- Someone thought the article didn't belong here so the made a proposal to delete, and there is still ongoing discussion there... That's why it was restored. I understand your confusion though. =) Jesanj (talk) 18:18, 7 August 2011 (UTC)
- The AFD discussion is at Wikipedia:Articles for deletion/2011 NATO helicopter crash. All AFD discussions take place on their own page. - BilCat (talk) 19:31, 7 August 2011 (UTC)
This news report has the names and hometowns of the US Navy Seals killed in this incident, but US military says they haven't released that information yet. I'm confused about this, can we mention their names and hometowns in this article?--Mirwais Hotak (talk) 18:00, 10 August 2011 (UTC)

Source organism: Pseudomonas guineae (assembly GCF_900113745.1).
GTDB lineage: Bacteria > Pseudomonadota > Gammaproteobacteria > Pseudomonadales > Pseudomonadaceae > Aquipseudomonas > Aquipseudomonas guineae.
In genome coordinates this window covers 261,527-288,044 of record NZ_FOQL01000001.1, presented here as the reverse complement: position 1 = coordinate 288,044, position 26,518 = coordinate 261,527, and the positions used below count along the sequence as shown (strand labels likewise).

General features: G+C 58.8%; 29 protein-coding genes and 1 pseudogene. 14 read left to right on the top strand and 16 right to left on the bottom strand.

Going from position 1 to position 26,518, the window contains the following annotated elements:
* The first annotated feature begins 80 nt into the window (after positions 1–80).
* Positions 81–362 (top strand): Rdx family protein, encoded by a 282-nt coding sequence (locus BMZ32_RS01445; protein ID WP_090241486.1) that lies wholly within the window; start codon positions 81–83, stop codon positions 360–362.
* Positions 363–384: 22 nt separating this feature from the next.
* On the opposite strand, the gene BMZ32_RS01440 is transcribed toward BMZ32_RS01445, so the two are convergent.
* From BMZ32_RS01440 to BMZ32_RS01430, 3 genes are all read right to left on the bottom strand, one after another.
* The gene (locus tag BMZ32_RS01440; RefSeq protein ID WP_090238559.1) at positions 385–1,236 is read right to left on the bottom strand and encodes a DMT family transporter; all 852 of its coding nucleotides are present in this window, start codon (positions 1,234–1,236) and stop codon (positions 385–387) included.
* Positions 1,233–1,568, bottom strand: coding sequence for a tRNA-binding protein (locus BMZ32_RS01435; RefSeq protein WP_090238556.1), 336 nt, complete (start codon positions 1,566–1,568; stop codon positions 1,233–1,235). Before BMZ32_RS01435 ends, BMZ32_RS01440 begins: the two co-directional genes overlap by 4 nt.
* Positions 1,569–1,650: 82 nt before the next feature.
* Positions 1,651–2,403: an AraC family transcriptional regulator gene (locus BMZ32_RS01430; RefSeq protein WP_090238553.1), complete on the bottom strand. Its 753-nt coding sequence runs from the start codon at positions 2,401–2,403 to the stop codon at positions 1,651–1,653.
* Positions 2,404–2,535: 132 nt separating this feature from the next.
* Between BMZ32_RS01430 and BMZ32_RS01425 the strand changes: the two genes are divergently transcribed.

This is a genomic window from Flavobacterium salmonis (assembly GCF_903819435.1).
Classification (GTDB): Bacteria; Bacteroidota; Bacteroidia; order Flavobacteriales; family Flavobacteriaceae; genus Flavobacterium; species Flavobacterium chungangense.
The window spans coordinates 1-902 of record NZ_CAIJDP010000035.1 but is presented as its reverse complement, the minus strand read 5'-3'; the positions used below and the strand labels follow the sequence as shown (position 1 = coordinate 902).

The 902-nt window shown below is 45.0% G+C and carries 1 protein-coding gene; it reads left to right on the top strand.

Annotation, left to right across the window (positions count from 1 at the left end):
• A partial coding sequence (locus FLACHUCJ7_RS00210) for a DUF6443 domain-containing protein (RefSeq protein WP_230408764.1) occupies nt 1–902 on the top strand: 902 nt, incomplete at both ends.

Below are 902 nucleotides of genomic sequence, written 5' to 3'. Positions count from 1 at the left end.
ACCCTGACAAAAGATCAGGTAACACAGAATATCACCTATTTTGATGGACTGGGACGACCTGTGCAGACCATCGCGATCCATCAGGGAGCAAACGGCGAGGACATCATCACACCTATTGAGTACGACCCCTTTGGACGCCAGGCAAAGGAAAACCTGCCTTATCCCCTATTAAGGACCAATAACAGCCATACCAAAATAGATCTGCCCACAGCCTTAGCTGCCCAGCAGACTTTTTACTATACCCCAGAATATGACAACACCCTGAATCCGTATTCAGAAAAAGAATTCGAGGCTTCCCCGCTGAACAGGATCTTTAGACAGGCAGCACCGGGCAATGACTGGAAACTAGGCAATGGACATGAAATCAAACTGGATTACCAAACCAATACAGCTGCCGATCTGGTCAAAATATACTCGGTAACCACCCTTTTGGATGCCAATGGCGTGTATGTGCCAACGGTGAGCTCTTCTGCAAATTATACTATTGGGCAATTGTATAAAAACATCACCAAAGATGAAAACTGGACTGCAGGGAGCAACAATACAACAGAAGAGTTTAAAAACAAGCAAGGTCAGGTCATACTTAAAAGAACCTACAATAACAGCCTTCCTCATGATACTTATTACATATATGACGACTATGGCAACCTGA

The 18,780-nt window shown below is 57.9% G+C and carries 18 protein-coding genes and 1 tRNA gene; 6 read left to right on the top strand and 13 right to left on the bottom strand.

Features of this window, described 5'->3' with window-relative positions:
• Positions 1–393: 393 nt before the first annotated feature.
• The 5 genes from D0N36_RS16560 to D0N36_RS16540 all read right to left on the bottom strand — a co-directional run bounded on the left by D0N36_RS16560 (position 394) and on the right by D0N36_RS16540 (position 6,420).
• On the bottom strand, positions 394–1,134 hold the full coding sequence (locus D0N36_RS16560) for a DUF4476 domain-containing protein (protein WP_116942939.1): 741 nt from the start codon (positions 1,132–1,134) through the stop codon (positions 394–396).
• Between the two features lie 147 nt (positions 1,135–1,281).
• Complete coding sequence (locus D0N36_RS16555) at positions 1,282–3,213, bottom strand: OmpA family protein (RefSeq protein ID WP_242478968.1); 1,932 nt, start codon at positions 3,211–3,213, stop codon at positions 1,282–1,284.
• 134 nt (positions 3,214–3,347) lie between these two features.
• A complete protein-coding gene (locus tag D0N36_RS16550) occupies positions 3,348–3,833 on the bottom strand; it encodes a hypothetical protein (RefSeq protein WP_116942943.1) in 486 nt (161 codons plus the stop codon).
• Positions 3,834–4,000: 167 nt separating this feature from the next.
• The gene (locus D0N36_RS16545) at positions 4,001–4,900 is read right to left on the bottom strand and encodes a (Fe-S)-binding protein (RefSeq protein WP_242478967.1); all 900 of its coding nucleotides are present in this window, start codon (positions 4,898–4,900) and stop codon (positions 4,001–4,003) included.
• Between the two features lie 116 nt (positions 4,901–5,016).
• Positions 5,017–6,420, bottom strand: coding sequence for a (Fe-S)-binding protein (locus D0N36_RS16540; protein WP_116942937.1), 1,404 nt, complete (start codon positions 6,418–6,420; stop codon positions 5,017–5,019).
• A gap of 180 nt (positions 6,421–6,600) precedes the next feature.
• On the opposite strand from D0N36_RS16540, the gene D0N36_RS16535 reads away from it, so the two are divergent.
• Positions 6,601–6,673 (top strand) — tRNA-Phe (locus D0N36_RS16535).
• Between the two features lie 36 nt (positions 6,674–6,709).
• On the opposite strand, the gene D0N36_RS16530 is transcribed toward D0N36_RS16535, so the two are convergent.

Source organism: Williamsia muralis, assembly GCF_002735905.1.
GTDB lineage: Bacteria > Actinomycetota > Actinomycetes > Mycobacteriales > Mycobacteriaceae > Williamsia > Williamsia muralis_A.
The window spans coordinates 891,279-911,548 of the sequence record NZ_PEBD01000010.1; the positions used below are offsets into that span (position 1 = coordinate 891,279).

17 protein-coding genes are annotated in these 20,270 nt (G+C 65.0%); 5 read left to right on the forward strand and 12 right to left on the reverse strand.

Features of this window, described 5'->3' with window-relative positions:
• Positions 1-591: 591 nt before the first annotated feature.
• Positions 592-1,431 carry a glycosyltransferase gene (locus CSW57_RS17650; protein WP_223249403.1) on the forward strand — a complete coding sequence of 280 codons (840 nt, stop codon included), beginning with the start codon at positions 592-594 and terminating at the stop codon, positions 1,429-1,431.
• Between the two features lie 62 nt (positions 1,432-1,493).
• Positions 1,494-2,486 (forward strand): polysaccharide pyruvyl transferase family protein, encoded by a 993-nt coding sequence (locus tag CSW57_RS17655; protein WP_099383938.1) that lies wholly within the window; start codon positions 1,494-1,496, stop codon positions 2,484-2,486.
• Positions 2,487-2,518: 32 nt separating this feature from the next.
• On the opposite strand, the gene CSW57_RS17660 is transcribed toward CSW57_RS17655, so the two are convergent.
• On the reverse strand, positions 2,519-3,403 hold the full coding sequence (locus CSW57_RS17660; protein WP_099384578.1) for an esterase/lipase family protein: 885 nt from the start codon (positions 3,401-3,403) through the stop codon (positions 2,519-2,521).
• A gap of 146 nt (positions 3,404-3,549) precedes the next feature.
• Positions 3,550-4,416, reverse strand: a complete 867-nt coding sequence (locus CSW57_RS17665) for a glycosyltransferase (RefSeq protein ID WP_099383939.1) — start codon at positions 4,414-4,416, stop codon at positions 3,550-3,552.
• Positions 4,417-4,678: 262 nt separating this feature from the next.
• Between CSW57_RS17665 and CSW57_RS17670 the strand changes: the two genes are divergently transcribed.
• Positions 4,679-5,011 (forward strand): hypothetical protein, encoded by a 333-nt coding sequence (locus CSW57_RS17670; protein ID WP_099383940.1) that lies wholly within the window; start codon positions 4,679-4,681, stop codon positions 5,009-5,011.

- Mirwais, some names have been reported in the news, but I don't think the names of the individuals should be included in this article. It is not relevant to the topic in my opinion. WP:NOTMEMORIAL. 18.104.22.168 (talk) 05:15, 11 August 2011 (UTC)
Aviation accidents and incidents in 2011 (2011) ·
Why is this article on the template for "Aviation accidents and incidents in 2011"? I was under the impression that deliberate downings of aircraft in time of war do not qualify (otherwise, the template for, say, 1944 wouldn't be big enough to include them all). Either there is a consistent policy for this - or there isn't. 22.214.171.124 (talk) 21:18, 9 January 2012 (UTC)
Is it relevant to include that the letter from President Obama was signed with an electric pen? — Preceding unsigned comment added by 126.96.36.199 (talk) 01:31, 7 November 2012 (UTC)